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The European Union looks set to agree on an oil embargo against Russia that would exempt pipeline exports, Reuters has reported, citing a draft document to be discussed later today during the EU summit.
"The European Council agrees that the sixth package of sanctions against Russia will cover crude oil, as well as petroleum products, delivered from Russia into Member States, with a temporary exception for crude oil delivered by pipeline," the draft said.
Over the weekend, the member states of the European Union once again failed to reach a mutually acceptable agreement on the proposal for a full oil embargo on Russia but are not giving up and will try again today and tomorrow.
Reuters quoted one unnamed diplomat as saying that there was "still too much detail to sort out," earlier today.
The biggest holdout in the sanction discussions continues to be Hungary, which has insisted it was too dependent on Russian oil imports to support sanctions against them.
The EU has made an effort to accommodate Hungary's concerns and those of other Central European countries that also receive the bulk of their oil from Russia, recently agreeing to exempt pipeline imports of oil from Russia from the sixth sanction package.
In other words, the only Russian oil to be embargoed by the EU per the latest proposal is oil coming by tankers.
Hungary, however, was still not happy with the arrangements this weekend when the EU met to discuss sanctions, insisting that it receive EU funding in order to increase pipeline import capacity from Croatia and reconfigure its refineries so they can process Brent crude rather than Urals.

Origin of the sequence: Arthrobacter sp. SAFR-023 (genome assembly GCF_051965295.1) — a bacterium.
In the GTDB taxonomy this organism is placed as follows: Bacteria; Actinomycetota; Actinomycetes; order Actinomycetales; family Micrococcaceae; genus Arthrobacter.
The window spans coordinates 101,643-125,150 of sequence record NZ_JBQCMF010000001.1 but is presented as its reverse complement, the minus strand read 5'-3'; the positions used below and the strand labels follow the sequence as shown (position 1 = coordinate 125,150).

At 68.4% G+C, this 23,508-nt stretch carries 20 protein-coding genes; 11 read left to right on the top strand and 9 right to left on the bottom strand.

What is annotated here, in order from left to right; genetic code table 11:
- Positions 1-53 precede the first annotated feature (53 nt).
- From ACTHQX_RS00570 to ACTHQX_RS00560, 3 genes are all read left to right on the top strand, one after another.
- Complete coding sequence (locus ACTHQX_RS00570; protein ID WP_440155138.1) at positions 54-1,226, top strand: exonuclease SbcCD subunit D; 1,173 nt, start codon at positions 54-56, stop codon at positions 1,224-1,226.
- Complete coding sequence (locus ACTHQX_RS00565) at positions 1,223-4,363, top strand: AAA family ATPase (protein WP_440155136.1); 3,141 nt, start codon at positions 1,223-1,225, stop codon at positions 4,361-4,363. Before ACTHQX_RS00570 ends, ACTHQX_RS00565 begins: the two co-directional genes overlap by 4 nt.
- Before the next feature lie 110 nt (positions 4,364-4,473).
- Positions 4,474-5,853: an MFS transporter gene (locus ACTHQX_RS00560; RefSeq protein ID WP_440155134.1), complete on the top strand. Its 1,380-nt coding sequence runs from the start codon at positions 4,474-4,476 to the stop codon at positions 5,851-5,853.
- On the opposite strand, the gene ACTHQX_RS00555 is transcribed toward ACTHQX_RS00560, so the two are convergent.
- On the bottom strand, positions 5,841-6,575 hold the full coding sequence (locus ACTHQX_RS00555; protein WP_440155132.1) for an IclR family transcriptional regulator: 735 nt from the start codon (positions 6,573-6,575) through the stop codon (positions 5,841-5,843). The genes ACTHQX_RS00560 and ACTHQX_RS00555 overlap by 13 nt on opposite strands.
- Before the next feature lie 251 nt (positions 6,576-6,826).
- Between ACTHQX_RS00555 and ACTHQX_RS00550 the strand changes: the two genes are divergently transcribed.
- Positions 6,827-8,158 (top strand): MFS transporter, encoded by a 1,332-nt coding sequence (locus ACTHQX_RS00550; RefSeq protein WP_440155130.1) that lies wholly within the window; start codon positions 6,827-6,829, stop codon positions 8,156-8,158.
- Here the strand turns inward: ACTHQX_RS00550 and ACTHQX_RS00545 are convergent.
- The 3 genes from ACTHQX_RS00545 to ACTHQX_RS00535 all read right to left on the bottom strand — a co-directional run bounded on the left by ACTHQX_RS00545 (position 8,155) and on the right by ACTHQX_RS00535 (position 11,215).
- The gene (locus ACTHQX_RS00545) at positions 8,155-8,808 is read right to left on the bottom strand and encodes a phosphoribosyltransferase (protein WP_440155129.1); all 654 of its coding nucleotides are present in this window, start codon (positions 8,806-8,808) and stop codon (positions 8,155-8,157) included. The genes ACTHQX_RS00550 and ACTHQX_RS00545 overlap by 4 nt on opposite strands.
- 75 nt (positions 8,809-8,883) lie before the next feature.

EU diplomats had hoped that the EU summit, to take place today and tomorrow, could reach a unanimous decision on a ban on Russian oil, to be phased out over six months and with exemptions for central European countries, including Hungary, Slovakia, and the Czech Republic.
However, last week Hungary's Foreign Minister indicated another failure to agree on joint action may be on the way, saying that if the Russian oil embargo was on the table at the summit, it "would run the serious danger of dismantling European unity."
Meanwhile, EC president Ursula von der Leyen somewhat surprisingly said last week it is actually better if the EU continued to import Russian oil, as this would prevent President Vladimir Putin from selling it on other markets at higher prices.
By Irina Slav for Oilprice.com
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Irina is a writer for Oilprice.com with over a decade of experience writing on the oil and gas industry.